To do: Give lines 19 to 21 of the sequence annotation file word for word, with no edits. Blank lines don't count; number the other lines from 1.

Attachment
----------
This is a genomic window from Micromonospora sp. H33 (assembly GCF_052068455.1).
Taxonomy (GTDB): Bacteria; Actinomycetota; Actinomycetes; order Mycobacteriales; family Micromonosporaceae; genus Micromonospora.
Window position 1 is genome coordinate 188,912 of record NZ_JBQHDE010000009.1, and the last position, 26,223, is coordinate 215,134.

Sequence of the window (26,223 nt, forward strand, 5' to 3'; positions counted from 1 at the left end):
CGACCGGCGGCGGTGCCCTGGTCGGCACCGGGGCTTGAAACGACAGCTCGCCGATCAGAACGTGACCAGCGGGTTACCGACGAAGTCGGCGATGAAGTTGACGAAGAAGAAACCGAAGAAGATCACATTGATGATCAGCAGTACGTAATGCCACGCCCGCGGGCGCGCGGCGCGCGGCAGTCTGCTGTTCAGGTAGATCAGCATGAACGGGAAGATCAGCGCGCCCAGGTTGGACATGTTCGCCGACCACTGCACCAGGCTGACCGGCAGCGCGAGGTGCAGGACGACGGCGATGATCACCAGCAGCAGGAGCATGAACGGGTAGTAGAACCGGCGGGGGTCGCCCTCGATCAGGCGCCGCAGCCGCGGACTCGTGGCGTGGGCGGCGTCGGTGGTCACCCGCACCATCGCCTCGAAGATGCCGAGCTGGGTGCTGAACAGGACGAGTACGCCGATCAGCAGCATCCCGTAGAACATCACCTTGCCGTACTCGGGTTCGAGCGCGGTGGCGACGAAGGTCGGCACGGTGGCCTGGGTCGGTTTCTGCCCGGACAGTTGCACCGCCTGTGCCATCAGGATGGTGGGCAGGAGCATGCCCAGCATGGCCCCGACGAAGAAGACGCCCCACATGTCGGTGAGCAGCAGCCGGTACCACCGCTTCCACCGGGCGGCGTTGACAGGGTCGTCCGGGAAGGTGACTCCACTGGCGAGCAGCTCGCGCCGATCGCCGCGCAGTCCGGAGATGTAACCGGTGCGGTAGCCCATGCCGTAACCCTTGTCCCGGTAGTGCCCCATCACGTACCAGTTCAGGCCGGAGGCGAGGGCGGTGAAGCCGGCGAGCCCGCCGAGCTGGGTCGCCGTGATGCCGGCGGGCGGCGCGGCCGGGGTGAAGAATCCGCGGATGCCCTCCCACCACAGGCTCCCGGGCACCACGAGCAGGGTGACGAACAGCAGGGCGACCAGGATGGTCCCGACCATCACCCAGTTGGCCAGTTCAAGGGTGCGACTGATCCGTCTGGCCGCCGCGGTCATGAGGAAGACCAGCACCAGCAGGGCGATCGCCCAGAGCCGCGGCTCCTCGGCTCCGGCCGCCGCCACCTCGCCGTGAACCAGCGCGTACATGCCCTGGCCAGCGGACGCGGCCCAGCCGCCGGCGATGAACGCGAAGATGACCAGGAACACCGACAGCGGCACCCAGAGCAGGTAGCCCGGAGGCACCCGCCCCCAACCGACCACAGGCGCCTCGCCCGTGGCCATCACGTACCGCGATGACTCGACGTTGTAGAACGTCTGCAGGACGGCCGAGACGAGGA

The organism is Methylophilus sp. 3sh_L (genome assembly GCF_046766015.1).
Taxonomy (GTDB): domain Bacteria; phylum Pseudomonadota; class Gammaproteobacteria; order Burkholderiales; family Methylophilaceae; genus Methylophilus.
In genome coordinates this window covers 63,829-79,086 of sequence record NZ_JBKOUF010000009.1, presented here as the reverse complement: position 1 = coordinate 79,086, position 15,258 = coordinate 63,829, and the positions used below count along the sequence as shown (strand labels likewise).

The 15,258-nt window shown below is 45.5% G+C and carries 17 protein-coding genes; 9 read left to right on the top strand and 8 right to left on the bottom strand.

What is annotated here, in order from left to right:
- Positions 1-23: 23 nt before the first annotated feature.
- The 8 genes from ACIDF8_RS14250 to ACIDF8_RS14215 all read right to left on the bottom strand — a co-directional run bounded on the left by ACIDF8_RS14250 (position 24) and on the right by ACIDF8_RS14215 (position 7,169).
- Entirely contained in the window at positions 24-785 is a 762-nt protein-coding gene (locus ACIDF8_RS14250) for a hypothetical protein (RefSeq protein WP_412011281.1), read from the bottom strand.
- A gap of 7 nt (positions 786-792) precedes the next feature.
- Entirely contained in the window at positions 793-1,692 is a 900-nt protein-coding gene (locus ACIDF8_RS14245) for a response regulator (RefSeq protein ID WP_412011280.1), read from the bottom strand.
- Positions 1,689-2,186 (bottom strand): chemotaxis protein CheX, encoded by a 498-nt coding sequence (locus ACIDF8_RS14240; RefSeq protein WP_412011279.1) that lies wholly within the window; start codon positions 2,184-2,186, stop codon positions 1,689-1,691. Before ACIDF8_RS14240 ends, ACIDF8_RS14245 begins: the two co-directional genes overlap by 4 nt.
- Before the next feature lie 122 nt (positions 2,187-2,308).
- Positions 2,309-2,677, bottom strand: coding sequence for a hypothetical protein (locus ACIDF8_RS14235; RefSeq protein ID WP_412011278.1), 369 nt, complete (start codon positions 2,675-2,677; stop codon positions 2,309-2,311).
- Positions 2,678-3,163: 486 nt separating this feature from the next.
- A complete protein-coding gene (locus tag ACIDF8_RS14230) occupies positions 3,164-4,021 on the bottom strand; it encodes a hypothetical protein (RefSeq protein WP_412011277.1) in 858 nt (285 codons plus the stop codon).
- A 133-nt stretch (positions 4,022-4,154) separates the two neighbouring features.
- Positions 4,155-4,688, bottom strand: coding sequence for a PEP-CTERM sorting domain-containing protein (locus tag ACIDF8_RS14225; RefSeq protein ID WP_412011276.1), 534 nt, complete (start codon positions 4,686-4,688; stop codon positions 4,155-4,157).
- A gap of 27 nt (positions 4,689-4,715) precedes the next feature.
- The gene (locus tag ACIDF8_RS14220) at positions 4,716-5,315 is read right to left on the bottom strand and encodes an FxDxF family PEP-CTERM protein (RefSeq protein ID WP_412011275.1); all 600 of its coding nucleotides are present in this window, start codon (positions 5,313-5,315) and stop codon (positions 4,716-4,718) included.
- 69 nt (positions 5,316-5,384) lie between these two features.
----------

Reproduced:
- Positions 2,678-3,163: 486 nt separating this feature from the next.
- A complete protein-coding gene (locus tag ACIDF8_RS14230) occupies positions 3,164-4,021 on the bottom strand; it encodes a hypothetical protein (RefSeq protein WP_412011277.1) in 858 nt (285 codons plus the stop codon).
- A 133-nt stretch (positions 4,022-4,154) separates the two neighbouring features.